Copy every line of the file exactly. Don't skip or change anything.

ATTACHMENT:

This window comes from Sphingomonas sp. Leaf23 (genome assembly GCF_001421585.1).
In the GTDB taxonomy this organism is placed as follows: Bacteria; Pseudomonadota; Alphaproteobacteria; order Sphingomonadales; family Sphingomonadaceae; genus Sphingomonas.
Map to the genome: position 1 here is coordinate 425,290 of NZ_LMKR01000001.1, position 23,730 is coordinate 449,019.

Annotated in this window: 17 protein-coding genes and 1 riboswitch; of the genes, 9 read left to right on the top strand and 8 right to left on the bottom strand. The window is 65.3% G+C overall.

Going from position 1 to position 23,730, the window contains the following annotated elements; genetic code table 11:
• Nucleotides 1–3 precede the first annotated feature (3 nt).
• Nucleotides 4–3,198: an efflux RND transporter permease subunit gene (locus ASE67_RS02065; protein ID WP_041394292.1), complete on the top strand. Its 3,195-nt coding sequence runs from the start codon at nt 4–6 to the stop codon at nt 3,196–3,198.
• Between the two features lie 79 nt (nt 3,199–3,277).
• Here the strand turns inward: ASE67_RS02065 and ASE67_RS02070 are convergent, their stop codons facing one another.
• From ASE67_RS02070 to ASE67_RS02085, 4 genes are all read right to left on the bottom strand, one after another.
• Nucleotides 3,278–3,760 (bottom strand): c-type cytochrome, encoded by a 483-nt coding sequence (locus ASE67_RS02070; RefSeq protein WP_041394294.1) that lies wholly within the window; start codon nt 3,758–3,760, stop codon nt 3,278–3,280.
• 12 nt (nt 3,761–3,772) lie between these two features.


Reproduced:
This window comes from Sphingomonas sp. Leaf23 (genome assembly GCF_001421585.1).
In the GTDB taxonomy this organism is placed as follows: Bacteria; Pseudomonadota; Alphaproteobacteria; order Sphingomonadales; family Sphingomonadaceae; genus Sphingomonas.
Map to the genome: position 1 here is coordinate 425,290 of NZ_LMKR01000001.1, position 23,730 is coordinate 449,019.

Annotated in this window: 17 protein-coding genes and 1 riboswitch; of the genes, 9 read left to right on the top strand and 8 right to left on the bottom strand. The window is 65.3% G+C overall.

Going from position 1 to position 23,730, the window contains the following annotated elements; genetic code table 11:
• Nucleotides 1–3 precede the first annotated feature (3 nt).
• Nucleotides 4–3,198: an efflux RND transporter permease subunit gene (locus ASE67_RS02065; protein ID WP_041394292.1), complete on the top strand. Its 3,195-nt coding sequence runs from the start codon at nt 4–6 to the stop codon at nt 3,196–3,198.
• Between the two features lie 79 nt (nt 3,199–3,277).
• Here the strand turns inward: ASE67_RS02065 and ASE67_RS02070 are convergent, their stop codons facing one another.
• From ASE67_RS02070 to ASE67_RS02085, 4 genes are all read right to left on the bottom strand, one after another.
• Nucleotides 3,278–3,760 (bottom strand): c-type cytochrome, encoded by a 483-nt coding sequence (locus ASE67_RS02070; RefSeq protein WP_041394294.1) that lies wholly within the window; start codon nt 3,758–3,760, stop codon nt 3,278–3,280.
• 12 nt (nt 3,761–3,772) lie between these two features.